However, as mentioned above, there are other ways to abstract an inventory out that are more than just based on the fiat of the game-master to say “you can/cannot carry that”, which I’d like to talk about more.

My own first encounter with abstract inventories was from The Alexandrian’s encumbrance by stone system (follow the link at the header of the article to the OD&D version to get the gist of what it’s all about, that’s a hub article), whereby you bundle items into ~10-20 lb blocks (in the case of OD&D, 15) and only ever interact with them via those blocks. Items that aren’t sufficient to warrant their own block are bundled together into a fifth of a stone, and from there you add them together into a full stone. Basically, while it ignores volume for the most part, it turns weights in tenths of pounds (meaning you’ll regularly carry around a 3 digit number, sometimes a 4 digit number if you’re rather encumbered) into weights in whole numbers that for the most part stay under 10. This is a pretty good way to do it, but I wasn’t convinced it was as good as it could be, and so I carried on looking (at the time I was in need of some encumbrance-based-gameplay for thematic reasons).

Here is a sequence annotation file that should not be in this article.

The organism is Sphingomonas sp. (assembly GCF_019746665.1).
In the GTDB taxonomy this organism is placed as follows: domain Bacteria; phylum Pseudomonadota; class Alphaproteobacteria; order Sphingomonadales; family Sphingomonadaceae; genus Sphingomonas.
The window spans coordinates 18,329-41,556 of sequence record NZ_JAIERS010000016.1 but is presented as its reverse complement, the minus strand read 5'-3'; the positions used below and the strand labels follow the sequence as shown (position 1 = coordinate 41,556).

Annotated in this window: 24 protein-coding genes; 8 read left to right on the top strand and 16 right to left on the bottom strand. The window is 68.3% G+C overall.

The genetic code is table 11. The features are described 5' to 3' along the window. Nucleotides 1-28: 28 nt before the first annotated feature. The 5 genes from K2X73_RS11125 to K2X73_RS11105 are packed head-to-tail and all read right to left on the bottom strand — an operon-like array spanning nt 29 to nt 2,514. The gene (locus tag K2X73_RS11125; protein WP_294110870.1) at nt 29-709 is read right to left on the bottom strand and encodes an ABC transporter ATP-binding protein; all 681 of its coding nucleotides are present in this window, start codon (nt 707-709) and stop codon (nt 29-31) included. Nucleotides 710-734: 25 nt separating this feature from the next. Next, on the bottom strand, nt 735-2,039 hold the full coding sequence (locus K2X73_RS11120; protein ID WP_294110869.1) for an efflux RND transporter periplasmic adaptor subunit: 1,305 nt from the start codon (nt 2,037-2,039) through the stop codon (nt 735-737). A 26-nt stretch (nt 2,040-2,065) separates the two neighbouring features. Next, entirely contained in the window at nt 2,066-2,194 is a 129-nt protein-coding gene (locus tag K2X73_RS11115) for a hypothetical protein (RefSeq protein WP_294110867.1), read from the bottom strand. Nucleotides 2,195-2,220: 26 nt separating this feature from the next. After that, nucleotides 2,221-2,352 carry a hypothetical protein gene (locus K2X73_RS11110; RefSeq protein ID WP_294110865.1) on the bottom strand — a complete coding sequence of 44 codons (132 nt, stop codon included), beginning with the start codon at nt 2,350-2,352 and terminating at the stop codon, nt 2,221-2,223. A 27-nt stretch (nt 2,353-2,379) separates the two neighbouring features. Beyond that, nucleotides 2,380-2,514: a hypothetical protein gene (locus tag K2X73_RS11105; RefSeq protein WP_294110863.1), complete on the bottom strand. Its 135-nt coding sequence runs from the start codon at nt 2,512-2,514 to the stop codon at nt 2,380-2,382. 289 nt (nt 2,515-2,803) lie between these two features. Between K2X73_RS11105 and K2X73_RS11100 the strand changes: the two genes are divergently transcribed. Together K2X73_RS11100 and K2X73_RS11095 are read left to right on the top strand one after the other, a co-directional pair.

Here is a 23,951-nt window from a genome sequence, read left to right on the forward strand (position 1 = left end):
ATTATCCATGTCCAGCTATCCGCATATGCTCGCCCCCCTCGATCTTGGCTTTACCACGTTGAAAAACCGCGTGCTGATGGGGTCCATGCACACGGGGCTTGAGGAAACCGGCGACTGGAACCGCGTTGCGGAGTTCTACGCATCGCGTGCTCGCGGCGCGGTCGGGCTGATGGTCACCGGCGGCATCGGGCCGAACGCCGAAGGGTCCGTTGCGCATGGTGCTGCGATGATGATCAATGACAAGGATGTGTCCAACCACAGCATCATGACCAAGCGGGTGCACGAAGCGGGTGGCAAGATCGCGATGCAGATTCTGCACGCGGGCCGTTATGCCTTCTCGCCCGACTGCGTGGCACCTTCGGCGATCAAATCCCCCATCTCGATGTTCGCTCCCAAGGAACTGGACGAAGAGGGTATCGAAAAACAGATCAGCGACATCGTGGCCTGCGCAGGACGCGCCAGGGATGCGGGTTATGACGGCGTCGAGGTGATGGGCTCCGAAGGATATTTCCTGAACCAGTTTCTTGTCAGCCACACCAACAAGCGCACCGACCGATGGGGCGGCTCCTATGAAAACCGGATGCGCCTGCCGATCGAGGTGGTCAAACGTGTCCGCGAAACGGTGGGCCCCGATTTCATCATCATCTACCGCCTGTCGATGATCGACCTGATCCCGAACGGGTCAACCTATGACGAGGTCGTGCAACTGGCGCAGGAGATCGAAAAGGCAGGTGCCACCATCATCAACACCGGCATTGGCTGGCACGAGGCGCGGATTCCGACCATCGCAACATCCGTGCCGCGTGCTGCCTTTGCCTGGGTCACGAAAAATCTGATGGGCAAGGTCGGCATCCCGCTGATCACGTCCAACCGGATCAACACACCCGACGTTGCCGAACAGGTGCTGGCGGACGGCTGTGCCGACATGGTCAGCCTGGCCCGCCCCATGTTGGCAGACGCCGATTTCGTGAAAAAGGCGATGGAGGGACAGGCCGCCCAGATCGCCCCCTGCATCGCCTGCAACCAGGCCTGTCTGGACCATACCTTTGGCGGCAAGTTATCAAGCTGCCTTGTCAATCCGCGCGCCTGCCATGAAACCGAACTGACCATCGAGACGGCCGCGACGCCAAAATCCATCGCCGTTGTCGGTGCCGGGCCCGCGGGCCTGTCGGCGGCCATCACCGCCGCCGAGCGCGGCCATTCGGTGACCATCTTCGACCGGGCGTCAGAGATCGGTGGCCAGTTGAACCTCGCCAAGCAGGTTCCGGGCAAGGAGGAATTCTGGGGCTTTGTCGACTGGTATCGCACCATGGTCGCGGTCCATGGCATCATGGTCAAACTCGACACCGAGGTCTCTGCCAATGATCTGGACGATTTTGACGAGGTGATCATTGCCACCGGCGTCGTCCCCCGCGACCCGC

Later on I found Matt Rundle’s Anti-Hammerspace Item Tracker, which really opened my eyes to the problem of ignoring volume – you start cramming everything “in your bag”, even if it wouldn’t fit. One particularly poignant example was a story I once heard (fictitious or otherwise, you decide) of a DM who showed his player there was no way to carry 150+ arrows in his backpack by going out and renting/buying (I’m fuzzy on that detail at this point, I heard it long ago) that many arrows and dumping them on the game table. While encumbrance by fiat for volume while still using weight seems like it might be realistic enough for most purposes, in reality people make this kind of mistake all the time. Humans are generally poor at visualizing 3 dimensional space, which is why mechanical and civil engineers are put through training in that regard. The anti-hammerspace item tracker hopes to fix this by cementing items to a specific location. This means not only can you interact with them (“your backpack flies open and your rations fly into the gaping maw of the purple worm!”) better than by fiat, but you have a pretty clear limit on how much to carry. Its slot-based design is very visual. Speaking of slot-based design, that’s also what Dungeon World uses – turning weights and volumes into an arbitrary number of “slots”, which you may have X number of.